August 5, 2002
If all goes as planned, general aviation will be flying into DCA by the end of this month, according to Department of Transportation Deputy Secretary Michael Jackson. In a meeting yesterday with AOPA and other industry leaders, Jackson outlined a six-point restoration plan that will require that pilots be subject to background checks, advance clearance of passenger lists, screening of passengers and aircraft, and full compliance with special air traffic flight procedures. The plan does include procedures sought by AOPA to accommodate individual pilots who fly into the airport.
During the course of the meeting, AOPA staff emphasized to the deputy secretary the importance of restoring general aviation to the other three Washington-area airports.
"AOPA considers this milestone significant, not only because it provides general aviation access to DCA but because it also bolsters AOPA's efforts to restore access to the three remaining Washington-area airports that still prohibit transient GA operations," said AOPA President Phil Boyer. Those airports are College Park, Potomac, and Hyde Field.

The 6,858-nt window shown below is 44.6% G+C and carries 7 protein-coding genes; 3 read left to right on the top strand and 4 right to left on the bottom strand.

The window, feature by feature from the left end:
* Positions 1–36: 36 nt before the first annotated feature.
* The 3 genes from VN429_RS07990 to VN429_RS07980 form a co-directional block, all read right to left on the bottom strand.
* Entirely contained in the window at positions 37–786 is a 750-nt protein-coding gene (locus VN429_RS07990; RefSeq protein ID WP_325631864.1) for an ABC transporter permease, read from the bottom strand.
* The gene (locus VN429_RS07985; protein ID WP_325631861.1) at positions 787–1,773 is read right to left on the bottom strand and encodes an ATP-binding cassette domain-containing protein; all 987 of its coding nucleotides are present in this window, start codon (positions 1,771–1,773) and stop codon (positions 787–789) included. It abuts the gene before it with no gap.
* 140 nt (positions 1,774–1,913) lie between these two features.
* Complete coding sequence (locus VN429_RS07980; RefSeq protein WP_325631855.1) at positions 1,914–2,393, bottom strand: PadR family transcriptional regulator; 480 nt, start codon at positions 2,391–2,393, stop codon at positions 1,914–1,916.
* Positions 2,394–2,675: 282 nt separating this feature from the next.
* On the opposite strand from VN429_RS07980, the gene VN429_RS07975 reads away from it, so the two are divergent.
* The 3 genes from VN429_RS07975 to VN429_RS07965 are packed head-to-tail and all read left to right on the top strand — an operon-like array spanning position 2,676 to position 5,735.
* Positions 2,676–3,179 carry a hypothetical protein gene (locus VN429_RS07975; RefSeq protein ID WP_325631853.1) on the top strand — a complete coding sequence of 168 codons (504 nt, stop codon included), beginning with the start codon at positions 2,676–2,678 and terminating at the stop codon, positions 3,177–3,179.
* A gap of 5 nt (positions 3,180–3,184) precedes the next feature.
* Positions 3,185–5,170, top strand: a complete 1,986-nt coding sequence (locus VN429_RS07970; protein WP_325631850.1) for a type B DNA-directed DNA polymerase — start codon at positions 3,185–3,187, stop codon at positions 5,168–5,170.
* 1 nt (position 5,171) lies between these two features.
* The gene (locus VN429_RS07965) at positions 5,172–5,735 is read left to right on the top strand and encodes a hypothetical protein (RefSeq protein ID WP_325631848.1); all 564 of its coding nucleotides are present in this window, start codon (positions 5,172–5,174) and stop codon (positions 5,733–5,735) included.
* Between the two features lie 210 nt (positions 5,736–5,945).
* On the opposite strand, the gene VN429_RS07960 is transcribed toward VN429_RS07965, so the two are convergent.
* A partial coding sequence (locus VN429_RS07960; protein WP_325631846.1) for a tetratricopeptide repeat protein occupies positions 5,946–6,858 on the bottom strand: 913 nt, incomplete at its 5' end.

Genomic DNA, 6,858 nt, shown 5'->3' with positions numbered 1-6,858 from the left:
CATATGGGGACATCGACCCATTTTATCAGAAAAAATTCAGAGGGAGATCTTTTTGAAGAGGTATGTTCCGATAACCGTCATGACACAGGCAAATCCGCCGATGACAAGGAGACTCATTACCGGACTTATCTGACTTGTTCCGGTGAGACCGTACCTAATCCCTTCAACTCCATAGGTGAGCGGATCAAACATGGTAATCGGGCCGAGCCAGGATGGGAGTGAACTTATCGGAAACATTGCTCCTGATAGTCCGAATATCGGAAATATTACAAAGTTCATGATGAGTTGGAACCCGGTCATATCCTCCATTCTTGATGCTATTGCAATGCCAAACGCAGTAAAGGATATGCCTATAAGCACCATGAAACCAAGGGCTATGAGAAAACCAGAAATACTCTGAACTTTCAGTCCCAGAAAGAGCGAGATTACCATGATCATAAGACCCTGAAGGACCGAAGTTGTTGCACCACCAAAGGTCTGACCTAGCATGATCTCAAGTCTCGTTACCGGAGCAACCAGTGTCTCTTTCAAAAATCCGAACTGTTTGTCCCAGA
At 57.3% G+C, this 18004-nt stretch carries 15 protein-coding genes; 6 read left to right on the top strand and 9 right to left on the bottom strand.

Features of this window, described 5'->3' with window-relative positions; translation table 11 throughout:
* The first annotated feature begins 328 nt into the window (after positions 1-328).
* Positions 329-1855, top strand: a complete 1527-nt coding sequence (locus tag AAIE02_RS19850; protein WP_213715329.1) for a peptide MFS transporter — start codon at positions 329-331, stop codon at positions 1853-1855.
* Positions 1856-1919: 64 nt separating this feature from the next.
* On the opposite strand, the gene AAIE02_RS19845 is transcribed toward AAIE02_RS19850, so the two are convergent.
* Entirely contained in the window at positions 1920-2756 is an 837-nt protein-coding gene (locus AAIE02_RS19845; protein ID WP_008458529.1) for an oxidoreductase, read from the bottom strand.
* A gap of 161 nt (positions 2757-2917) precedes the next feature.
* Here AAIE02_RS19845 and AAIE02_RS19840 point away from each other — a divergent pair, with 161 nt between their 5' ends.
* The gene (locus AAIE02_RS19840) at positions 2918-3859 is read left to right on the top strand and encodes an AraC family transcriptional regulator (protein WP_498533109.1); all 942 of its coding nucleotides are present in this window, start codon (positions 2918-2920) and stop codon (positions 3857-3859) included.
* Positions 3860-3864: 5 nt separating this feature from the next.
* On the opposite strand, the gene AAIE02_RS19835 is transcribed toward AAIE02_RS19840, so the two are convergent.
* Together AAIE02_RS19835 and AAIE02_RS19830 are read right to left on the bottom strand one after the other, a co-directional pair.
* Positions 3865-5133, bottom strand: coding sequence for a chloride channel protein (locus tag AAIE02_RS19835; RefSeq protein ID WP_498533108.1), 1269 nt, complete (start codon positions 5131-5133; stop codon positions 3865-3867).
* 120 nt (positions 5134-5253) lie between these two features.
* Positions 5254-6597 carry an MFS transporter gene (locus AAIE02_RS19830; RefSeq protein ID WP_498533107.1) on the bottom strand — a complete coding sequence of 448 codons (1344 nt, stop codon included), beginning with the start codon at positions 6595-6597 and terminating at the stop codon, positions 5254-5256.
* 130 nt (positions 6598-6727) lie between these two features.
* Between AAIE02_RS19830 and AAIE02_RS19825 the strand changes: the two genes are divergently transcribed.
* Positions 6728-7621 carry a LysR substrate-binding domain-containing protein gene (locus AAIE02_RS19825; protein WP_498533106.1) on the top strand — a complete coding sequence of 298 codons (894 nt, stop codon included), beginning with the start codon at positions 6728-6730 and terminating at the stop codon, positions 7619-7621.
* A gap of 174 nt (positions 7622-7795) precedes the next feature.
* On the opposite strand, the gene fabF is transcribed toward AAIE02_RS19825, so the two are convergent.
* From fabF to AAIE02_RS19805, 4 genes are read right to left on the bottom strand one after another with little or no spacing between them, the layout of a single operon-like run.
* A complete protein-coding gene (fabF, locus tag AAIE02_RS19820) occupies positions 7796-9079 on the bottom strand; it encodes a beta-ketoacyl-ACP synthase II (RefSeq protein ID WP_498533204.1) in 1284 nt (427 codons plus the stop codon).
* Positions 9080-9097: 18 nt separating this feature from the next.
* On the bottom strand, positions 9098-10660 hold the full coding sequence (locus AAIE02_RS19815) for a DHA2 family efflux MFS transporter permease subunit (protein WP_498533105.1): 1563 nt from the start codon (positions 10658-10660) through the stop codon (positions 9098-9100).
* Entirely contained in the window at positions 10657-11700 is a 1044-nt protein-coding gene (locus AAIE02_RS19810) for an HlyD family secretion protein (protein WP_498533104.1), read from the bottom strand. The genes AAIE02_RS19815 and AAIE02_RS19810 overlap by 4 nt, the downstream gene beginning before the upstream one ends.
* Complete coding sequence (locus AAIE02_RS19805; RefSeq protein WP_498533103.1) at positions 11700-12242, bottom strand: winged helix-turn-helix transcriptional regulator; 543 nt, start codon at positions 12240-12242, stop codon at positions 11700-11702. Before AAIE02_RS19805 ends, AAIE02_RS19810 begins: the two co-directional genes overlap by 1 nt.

At a congressional hearing today, the DOT and FAA were expected to tell Congress that they are finalizing this DCA plan and working closely with industry to restore general aviation operations to the airport.
Jackson ended the meeting by telling industry leaders that "flying into DCA is a privilege, and pilots are expected to take the security requirements very seriously or risk losing access into the airport and possible certificate action."
AOPA also used the opportunity to raise concerns to the FAA regarding the 18 remaining security TFRs around the country that continue to impact general aviation operations. "Restoring general aviation access to the three Washington airports and elimination of the security TFRs are high priorities for AOPA and its members," said Boyer.
AOPA expressed concern in a meeting with town officials from East Hampton, New York, that restrictions proposed to curb airport noise “overwhelmingly” generated by transient commercial flights would unfairly burden traditional airport users.
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